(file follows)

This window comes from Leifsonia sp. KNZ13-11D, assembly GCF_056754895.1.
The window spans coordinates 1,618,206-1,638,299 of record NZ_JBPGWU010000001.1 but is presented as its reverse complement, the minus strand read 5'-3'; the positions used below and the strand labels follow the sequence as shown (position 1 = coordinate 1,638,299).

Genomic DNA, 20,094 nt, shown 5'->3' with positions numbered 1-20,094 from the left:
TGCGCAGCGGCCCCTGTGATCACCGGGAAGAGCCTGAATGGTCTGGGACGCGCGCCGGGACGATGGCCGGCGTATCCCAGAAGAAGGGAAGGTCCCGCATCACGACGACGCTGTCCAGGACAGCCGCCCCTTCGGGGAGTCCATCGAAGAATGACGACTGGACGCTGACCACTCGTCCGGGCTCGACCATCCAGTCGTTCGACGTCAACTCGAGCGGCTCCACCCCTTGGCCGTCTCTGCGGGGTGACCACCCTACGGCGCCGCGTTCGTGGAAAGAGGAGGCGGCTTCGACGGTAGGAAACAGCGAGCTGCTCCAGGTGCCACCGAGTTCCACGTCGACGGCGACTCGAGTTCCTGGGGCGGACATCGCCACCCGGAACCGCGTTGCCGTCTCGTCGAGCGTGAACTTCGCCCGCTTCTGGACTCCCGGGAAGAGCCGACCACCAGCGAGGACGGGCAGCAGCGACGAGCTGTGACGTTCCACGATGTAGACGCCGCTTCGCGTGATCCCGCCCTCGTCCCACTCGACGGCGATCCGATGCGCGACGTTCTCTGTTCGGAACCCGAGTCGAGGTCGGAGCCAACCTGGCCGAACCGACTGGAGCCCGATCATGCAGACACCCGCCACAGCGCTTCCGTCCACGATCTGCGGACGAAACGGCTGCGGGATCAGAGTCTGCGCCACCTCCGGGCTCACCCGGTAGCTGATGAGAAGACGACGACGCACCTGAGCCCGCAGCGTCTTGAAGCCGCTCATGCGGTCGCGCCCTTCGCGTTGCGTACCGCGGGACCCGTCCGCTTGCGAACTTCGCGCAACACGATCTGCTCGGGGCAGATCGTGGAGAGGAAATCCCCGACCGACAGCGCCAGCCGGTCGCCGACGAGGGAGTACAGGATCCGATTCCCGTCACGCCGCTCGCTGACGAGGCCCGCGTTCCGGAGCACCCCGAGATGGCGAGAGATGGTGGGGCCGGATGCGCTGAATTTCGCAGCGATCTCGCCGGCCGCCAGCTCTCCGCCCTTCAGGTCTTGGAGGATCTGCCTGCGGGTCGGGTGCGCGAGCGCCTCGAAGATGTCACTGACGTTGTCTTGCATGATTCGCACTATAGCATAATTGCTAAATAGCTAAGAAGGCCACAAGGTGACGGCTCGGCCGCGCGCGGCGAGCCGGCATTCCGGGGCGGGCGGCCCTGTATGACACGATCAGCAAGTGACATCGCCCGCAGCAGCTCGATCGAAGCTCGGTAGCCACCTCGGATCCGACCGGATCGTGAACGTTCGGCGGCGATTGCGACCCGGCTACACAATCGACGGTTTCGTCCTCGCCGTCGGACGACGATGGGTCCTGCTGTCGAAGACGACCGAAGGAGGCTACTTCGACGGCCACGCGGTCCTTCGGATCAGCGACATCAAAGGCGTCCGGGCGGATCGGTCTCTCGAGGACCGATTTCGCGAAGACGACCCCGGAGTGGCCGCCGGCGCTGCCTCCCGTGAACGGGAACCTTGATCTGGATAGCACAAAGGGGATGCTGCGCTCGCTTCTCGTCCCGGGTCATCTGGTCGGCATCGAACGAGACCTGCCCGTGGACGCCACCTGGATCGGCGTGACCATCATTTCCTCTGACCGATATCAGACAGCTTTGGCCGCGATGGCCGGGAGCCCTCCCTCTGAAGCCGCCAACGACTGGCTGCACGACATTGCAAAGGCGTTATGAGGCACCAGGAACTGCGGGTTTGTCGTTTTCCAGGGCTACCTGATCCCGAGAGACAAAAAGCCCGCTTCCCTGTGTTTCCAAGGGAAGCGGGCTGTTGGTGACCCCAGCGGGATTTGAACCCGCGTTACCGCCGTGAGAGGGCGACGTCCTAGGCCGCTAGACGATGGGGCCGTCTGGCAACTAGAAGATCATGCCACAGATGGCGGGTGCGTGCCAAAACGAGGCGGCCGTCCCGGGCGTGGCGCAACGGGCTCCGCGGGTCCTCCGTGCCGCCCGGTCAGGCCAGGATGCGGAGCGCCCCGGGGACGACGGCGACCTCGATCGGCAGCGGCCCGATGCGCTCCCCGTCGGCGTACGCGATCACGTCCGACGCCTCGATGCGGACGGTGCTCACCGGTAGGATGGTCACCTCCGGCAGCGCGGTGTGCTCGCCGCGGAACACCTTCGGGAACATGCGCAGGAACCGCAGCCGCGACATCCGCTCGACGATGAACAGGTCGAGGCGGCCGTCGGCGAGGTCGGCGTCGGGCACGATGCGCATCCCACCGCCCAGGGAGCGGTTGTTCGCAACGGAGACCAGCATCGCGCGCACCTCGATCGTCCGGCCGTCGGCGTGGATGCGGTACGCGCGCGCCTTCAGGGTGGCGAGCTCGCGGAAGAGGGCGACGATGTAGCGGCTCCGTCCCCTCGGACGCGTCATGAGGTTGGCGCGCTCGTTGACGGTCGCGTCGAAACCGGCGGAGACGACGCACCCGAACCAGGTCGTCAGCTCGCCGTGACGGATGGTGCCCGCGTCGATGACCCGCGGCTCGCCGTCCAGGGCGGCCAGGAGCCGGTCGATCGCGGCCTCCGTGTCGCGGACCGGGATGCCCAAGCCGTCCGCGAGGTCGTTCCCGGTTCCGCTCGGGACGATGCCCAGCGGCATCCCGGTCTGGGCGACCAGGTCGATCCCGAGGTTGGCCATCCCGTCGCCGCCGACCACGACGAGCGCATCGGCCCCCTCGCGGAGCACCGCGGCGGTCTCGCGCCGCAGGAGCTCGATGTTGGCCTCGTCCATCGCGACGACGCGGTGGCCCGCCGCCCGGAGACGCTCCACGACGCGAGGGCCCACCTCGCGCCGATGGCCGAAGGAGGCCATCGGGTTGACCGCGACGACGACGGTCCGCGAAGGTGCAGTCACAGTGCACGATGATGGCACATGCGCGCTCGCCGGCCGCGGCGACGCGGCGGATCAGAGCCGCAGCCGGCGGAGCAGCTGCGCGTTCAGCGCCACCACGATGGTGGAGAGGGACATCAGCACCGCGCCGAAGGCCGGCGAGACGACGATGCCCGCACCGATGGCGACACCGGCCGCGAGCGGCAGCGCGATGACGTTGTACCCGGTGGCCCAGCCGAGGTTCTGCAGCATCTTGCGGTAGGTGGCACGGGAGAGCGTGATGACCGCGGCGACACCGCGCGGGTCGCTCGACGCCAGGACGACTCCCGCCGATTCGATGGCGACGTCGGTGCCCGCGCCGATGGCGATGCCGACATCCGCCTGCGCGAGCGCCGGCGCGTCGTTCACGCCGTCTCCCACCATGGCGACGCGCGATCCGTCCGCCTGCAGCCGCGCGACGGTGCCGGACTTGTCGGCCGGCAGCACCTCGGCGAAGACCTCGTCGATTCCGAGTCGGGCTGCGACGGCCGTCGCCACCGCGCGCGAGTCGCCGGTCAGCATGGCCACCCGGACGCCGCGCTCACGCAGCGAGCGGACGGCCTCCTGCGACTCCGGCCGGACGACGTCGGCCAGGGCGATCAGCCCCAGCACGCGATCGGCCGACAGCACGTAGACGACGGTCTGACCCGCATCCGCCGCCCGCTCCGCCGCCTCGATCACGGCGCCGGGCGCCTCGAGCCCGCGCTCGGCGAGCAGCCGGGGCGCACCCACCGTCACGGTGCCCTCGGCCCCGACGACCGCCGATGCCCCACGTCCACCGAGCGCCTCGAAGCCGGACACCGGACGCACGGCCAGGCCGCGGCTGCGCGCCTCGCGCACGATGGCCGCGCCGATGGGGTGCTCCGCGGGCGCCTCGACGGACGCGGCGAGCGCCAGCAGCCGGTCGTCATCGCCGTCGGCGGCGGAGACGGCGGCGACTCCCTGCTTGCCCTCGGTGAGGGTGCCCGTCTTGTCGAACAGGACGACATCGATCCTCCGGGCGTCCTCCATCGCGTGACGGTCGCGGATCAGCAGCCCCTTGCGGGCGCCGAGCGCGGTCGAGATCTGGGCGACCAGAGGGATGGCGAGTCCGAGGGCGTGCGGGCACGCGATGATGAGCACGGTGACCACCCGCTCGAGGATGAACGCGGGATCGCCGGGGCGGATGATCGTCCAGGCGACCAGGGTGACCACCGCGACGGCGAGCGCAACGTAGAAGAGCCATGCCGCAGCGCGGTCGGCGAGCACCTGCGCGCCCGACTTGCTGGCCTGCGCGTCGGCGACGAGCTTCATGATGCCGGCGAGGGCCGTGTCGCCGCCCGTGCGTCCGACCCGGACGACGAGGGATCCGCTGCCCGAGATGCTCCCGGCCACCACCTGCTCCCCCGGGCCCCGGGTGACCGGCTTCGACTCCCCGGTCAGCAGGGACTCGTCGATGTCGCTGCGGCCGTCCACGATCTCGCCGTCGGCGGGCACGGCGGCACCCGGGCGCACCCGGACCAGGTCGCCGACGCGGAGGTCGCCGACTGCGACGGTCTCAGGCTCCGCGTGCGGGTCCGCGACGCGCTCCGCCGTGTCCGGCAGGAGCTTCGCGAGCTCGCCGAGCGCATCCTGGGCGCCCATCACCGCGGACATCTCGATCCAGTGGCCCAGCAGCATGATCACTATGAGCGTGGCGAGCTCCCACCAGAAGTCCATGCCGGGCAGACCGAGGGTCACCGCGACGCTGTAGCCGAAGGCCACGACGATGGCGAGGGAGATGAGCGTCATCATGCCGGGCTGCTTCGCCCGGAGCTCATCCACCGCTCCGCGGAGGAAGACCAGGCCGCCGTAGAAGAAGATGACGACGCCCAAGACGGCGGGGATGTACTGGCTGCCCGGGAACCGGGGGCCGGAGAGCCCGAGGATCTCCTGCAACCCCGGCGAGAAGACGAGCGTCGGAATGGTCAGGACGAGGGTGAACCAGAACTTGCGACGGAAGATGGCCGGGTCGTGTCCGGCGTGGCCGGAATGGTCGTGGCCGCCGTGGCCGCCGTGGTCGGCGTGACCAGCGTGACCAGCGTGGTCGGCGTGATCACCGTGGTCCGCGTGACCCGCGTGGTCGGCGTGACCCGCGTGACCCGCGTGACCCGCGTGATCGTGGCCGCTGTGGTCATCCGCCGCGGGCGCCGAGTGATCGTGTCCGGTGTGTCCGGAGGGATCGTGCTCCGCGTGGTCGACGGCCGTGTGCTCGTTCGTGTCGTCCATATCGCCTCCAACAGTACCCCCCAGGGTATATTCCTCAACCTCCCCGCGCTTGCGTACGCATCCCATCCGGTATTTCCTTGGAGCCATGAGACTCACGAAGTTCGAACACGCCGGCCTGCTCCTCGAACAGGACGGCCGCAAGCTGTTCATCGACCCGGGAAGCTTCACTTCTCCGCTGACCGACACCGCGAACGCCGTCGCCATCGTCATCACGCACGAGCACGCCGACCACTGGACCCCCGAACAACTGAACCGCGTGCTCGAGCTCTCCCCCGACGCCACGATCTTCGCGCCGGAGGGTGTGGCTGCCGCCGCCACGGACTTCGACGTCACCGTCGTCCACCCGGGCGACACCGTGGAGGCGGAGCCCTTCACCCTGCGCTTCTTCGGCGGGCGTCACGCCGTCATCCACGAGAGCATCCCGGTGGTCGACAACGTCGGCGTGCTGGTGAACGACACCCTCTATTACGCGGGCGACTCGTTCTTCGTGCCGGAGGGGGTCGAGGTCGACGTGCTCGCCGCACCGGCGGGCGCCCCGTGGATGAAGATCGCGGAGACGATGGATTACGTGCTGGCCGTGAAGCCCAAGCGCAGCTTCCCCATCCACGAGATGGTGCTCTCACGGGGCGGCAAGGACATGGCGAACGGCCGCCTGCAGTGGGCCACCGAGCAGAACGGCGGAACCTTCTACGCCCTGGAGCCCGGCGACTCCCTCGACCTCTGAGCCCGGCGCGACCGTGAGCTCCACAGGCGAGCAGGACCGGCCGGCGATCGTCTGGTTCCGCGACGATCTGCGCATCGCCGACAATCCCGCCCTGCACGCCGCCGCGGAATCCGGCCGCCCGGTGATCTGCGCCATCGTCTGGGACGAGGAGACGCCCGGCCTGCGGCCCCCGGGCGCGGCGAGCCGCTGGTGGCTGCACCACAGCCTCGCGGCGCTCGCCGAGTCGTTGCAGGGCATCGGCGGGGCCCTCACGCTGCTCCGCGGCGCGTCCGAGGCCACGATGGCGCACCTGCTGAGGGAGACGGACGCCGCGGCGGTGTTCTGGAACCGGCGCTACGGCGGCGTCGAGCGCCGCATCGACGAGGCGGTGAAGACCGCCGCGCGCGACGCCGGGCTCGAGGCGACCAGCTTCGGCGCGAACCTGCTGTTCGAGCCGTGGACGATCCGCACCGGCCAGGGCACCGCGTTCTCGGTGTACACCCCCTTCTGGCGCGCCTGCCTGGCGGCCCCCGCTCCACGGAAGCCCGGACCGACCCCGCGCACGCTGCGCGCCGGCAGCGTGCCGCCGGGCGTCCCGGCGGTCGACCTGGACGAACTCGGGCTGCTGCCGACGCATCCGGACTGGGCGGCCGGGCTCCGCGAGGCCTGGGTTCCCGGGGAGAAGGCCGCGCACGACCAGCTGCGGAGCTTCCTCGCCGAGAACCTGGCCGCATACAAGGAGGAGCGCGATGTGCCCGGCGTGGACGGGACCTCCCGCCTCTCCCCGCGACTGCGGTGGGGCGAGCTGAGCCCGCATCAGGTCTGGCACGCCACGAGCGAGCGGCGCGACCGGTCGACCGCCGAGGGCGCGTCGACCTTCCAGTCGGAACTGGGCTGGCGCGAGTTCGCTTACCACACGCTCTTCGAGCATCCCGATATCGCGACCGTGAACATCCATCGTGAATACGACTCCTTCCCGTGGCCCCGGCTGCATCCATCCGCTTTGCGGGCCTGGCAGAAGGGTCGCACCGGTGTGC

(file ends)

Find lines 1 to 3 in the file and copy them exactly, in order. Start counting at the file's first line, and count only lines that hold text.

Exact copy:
This window comes from Leifsonia sp. KNZ13-11D, assembly GCF_056754895.1.
The window spans coordinates 1,618,206-1,638,299 of record NZ_JBPGWU010000001.1 but is presented as its reverse complement, the minus strand read 5'-3'; the positions used below and the strand labels follow the sequence as shown (position 1 = coordinate 1,638,299).

Genomic DNA, 20,094 nt, shown 5'->3' with positions numbered 1-20,094 from the left: